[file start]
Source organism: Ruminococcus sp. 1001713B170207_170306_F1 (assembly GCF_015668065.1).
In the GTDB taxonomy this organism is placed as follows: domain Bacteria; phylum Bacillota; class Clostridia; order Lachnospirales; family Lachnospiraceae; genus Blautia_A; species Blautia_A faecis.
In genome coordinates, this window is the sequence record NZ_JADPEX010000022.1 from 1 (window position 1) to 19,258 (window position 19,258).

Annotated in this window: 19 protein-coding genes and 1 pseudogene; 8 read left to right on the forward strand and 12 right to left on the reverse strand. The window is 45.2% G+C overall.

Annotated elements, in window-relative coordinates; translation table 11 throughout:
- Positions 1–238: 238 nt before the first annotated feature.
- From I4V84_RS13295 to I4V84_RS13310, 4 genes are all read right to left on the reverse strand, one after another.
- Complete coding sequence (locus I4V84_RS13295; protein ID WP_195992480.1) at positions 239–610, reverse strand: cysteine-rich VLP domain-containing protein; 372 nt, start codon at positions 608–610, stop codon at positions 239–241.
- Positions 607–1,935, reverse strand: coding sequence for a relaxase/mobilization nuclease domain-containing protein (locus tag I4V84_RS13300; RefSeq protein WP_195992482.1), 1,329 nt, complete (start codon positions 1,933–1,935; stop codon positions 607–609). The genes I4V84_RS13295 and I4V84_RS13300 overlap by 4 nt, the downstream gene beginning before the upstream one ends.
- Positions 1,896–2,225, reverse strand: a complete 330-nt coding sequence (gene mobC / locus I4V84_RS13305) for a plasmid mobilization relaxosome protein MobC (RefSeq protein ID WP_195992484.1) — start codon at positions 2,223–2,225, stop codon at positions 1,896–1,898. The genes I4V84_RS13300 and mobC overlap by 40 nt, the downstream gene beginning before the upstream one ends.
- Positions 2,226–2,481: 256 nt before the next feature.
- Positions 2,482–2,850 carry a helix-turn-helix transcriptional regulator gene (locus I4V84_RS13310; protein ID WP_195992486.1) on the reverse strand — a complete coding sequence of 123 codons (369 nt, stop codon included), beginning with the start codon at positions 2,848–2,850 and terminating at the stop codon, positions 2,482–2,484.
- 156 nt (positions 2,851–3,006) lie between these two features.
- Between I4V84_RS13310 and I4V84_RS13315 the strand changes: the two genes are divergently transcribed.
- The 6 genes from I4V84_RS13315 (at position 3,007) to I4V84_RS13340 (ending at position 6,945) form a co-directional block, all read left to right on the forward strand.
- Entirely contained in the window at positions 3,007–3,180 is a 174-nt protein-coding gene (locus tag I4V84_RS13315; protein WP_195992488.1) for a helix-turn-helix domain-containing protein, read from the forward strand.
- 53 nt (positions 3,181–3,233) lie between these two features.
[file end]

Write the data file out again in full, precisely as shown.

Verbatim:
Source organism: Ruminococcus sp. 1001713B170207_170306_F1 (assembly GCF_015668065.1).
In the GTDB taxonomy this organism is placed as follows: domain Bacteria; phylum Bacillota; class Clostridia; order Lachnospirales; family Lachnospiraceae; genus Blautia_A; species Blautia_A faecis.
In genome coordinates, this window is the sequence record NZ_JADPEX010000022.1 from 1 (window position 1) to 19,258 (window position 19,258).

Annotated in this window: 19 protein-coding genes and 1 pseudogene; 8 read left to right on the forward strand and 12 right to left on the reverse strand. The window is 45.2% G+C overall.

Annotated elements, in window-relative coordinates; translation table 11 throughout:
- Positions 1–238: 238 nt before the first annotated feature.
- From I4V84_RS13295 to I4V84_RS13310, 4 genes are all read right to left on the reverse strand, one after another.
- Complete coding sequence (locus I4V84_RS13295; protein ID WP_195992480.1) at positions 239–610, reverse strand: cysteine-rich VLP domain-containing protein; 372 nt, start codon at positions 608–610, stop codon at positions 239–241.
- Positions 607–1,935, reverse strand: coding sequence for a relaxase/mobilization nuclease domain-containing protein (locus tag I4V84_RS13300; RefSeq protein WP_195992482.1), 1,329 nt, complete (start codon positions 1,933–1,935; stop codon positions 607–609). The genes I4V84_RS13295 and I4V84_RS13300 overlap by 4 nt, the downstream gene beginning before the upstream one ends.
- Positions 1,896–2,225, reverse strand: a complete 330-nt coding sequence (gene mobC / locus I4V84_RS13305) for a plasmid mobilization relaxosome protein MobC (RefSeq protein ID WP_195992484.1) — start codon at positions 2,223–2,225, stop codon at positions 1,896–1,898. The genes I4V84_RS13300 and mobC overlap by 40 nt, the downstream gene beginning before the upstream one ends.
- Positions 2,226–2,481: 256 nt before the next feature.
- Positions 2,482–2,850 carry a helix-turn-helix transcriptional regulator gene (locus I4V84_RS13310; protein ID WP_195992486.1) on the reverse strand — a complete coding sequence of 123 codons (369 nt, stop codon included), beginning with the start codon at positions 2,848–2,850 and terminating at the stop codon, positions 2,482–2,484.
- 156 nt (positions 2,851–3,006) lie between these two features.
- Between I4V84_RS13310 and I4V84_RS13315 the strand changes: the two genes are divergently transcribed.
- The 6 genes from I4V84_RS13315 (at position 3,007) to I4V84_RS13340 (ending at position 6,945) form a co-directional block, all read left to right on the forward strand.
- Entirely contained in the window at positions 3,007–3,180 is a 174-nt protein-coding gene (locus tag I4V84_RS13315; protein WP_195992488.1) for a helix-turn-helix domain-containing protein, read from the forward strand.
- 53 nt (positions 3,181–3,233) lie between these two features.